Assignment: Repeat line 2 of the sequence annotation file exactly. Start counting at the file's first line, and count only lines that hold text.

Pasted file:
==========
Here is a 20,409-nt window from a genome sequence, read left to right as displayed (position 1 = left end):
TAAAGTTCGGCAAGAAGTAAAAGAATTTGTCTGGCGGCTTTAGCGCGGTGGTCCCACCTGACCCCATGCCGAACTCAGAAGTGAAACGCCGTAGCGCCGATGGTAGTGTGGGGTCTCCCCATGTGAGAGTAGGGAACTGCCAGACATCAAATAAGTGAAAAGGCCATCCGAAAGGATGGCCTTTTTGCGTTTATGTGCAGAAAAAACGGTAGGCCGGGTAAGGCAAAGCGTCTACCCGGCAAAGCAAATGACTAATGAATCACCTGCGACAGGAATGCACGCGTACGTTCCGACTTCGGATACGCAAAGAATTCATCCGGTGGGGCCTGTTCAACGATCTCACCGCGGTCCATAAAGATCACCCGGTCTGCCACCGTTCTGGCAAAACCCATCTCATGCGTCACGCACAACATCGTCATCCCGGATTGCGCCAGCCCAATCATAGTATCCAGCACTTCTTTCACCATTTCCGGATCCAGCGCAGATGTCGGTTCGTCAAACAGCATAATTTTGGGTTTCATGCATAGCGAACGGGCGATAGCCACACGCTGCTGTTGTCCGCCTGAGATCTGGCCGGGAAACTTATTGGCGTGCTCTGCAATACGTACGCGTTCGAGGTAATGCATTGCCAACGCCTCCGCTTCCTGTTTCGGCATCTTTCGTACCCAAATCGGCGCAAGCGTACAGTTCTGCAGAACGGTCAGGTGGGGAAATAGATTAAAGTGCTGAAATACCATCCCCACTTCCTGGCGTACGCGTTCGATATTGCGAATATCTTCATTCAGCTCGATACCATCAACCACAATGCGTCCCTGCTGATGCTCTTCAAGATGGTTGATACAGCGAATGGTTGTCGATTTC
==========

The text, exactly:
TAAAGTTCGGCAAGAAGTAAAAGAATTTGTCTGGCGGCTTTAGCGCGGTGGTCCCACCTGACCCCATGCCGAACTCAGAAGTGAAACGCCGTAGCGCCGATGGTAGTGTGGGGTCTCCCCATGTGAGAGTAGGGAACTGCCAGACATCAAATAAGTGAAAAGGCCATCCGAAAGGATGGCCTTTTTGCGTTTATGTGCAGAAAAAACGGTAGGCCGGGTAAGGCAAAGCGTCTACCCGGCAAAGCAAATGACTAATGAATCACCTGCGACAGGAATGCACGCGTACGTTCCGACTTCGGATACGCAAAGAATTCATCCGGTGGGGCCTGTTCAACGATCTCACCGCGGTCCATAAAGATCACCCGGTCTGCCACCGTTCTGGCAAAACCCATCTCATGCGTCACGCACAACATCGTCATCCCGGATTGCGCCAGCCCAATCATAGTATCCAGCACTTCTTTCACCATTTCCGGATCCAGCGCAGATGTCGGTTCGTCAAACAGCATAATTTTGGGTTTCATGCATAGCGAACGGGCGATAGCCACACGCTGCTGTTGTCCGCCTGAGATCTGGCCGGGAAACTTATTGGCGTGCTCTGCAATACGTACGCGTTCGAGGTAATGCATTGCCAACGCCTCCGCTTCCTGTTTCGGCATCTTTCGTACCCAAATCGGCGCAAGCGTACAGTTCTGCAGAACGGTCAGGTGGGGAAATAGATTAAAGTGCTGAAATACCATCCCCACTTCCTGGCGTACGCGTTCGATATTGCGAATATCTTCATTCAGCTCGATACCATCAACCACAATGCGTCCCTGCTGATGCTCTTCAAGATGGTTGATACAGCGAATGGTTGTCGATTTC